It’s bad news for the climate: plants start growing earlier in the spring but, contrary to popular belief, this results in considerably less CO2 absorption.
Climate change influences plant growth, with springtime growth beginning earlier each year. Up to now, it was thought that this phenomenon was slowing climate change, as scientists believed this process led to more carbon being absorbed from the atmosphere for photosynthesis and more biomass production. However, as evaluations of satellite data undertaken at TU Wien have now shown, this is not the case. On the contrary, in many regions, an early spring actually leads to less plant growth.
The climate models that have been used until now need to be modified and the world’s climate is in an even more critical state than previously thought. The results have now been published in a large international study in the science journal ‘Nature’.
Satellite data: how green is the Earth?
“We already knew that climate change had shifted the timing of plant growth,” says Matthias Forkel of the Department of Geodesy and Geoinformation at TU Wien. Winters are getting shorter and plants are turning green sooner. However, up to now, we were not clear about what this meant for plant growth in summer and autumn and for the amount of CO2 used during photosynthesis. For the first time, we have been able to investigate the global patterns of this effect by using satellite data. “We analysed satellite images from the past 30 years, examining the entire globe to the north of the 30th parallel north, from southern Europe and Japan to the most northerly tundra regions,” says Matthias Forkel.
In areas of high vegetation, light is strongly absorbed, and infrared radiation is strongly reflected. “This means that we can determine how much photosynthesis is occurring and how much carbon is taken up during photosynthesis across the globe on a point-by-point basis,” explains Forkel. These data analyses were carried out at the University of Leeds in the UK and at TU Wien, with the additional involvement of climate and environmental research teams from the USA and several other countries.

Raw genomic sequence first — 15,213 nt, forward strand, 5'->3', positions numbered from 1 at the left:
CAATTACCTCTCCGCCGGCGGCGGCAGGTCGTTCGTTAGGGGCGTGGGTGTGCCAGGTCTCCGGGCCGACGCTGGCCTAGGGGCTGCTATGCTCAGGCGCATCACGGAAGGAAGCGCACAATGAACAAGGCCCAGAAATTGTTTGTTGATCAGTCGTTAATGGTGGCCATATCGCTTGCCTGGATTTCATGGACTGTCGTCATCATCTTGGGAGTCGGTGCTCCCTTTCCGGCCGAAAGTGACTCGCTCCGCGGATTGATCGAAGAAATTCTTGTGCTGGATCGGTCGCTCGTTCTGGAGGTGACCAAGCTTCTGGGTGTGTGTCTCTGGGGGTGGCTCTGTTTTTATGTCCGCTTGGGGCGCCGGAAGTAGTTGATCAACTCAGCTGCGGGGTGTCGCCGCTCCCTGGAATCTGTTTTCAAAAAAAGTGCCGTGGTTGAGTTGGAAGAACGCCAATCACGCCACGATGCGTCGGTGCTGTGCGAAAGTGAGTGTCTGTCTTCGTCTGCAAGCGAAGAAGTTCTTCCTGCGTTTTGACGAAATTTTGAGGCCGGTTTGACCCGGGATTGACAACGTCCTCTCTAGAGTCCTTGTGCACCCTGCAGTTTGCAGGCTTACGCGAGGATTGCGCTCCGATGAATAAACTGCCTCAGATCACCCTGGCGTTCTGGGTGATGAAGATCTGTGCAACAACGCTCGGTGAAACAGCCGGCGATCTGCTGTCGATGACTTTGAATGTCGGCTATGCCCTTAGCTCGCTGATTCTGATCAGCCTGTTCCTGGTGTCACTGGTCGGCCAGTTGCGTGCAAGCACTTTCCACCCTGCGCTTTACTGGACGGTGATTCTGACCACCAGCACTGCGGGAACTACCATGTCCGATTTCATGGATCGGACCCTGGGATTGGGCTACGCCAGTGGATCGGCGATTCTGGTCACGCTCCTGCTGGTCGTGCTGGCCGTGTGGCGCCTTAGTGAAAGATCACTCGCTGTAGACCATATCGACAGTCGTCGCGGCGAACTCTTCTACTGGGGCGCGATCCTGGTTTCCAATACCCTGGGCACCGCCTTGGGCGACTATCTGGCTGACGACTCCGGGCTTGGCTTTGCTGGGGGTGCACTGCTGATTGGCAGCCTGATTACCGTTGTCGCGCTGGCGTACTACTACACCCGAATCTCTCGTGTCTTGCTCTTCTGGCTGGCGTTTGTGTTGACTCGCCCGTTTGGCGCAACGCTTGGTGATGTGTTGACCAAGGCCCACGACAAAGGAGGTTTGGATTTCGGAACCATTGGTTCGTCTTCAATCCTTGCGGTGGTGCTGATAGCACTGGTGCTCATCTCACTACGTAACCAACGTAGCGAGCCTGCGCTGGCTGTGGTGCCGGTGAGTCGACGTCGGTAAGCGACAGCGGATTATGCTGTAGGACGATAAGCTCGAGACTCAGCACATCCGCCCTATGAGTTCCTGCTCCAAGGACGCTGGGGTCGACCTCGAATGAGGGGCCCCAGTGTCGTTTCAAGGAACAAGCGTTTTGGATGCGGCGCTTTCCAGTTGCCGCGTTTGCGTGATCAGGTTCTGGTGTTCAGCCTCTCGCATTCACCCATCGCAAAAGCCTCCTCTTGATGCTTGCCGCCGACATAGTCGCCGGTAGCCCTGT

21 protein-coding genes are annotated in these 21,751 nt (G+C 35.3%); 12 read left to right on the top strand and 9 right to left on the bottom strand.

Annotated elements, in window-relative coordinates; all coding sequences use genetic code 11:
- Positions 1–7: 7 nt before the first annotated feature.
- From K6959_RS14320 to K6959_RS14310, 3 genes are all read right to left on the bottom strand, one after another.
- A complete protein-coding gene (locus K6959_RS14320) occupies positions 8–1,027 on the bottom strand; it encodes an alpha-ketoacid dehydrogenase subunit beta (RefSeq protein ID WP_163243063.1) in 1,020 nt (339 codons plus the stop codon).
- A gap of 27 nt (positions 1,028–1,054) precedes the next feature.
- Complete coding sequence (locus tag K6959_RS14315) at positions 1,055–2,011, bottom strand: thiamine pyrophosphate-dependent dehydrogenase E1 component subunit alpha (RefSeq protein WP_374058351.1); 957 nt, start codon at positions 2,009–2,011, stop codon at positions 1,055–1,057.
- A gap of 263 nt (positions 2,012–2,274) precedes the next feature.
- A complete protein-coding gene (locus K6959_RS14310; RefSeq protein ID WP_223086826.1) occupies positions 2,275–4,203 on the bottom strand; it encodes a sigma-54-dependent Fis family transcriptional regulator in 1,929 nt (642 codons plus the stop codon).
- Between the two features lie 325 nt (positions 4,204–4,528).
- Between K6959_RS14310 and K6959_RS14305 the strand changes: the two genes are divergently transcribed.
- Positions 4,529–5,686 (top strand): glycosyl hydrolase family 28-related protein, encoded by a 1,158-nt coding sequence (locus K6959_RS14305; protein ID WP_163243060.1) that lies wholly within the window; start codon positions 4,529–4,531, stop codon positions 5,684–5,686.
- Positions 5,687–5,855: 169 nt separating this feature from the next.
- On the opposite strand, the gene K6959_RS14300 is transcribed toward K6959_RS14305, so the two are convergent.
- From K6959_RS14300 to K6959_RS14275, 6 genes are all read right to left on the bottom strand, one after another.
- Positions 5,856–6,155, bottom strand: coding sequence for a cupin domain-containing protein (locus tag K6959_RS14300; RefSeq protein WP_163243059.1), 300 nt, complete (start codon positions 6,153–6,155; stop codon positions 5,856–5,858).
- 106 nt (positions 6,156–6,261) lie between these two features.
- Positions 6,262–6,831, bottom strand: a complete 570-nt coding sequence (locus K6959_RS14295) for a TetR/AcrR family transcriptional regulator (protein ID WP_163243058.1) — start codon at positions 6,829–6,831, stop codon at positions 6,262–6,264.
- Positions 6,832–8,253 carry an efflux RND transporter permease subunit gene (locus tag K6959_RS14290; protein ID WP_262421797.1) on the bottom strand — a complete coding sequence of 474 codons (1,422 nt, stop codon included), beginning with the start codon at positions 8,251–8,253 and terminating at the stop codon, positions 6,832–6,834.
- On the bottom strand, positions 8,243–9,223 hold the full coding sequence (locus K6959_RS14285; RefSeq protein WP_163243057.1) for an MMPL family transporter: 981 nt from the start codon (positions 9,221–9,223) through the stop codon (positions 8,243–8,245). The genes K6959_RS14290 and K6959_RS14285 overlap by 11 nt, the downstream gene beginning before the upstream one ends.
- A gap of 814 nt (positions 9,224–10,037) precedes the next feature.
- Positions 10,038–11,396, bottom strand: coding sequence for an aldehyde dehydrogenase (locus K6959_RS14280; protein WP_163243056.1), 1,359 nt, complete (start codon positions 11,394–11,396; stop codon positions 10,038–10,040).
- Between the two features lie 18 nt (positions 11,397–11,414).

A warm spring – a drier autumn
When spring-like weather starts earlier, it is reasonable to assume that plants will have more time to grow, absorb more carbon from the atmosphere and produce more biomass as a result. But this is not the case. The data does indeed show that the northern hemisphere is in fact greener in the spring when temperatures are especially warm. Yet this impact can be reversed in the summer and autumn, even leading to an overall reduction of carbon uptake as a result of the rise in temperature.
There may be a range of reasons for this: greater plant growth in the spring may increase transpiration and the demand for water which in turn decreases soil moisture content and results in insufficient water being available to plants later in the year. It is possible that certain plants also have a predetermined growth period that is not extended by the earlier onset of growth.
“These mechanisms are complicated and vary on a regional basis,” says Matthias Forkel. “However, our data clearly shows that average plant productivity decreases during years that experience a warm spring.”
Climate change with even more severe consequences
Previous climate models did take into account plant growth, but they underestimated the role of this adverse effect. The models must therefore be improved. “Unfortunately, this changes climate forecasts for the worse,” says Forkel. “We have to assume that the consequences of global warming will be even more dramatic than previously calculated.”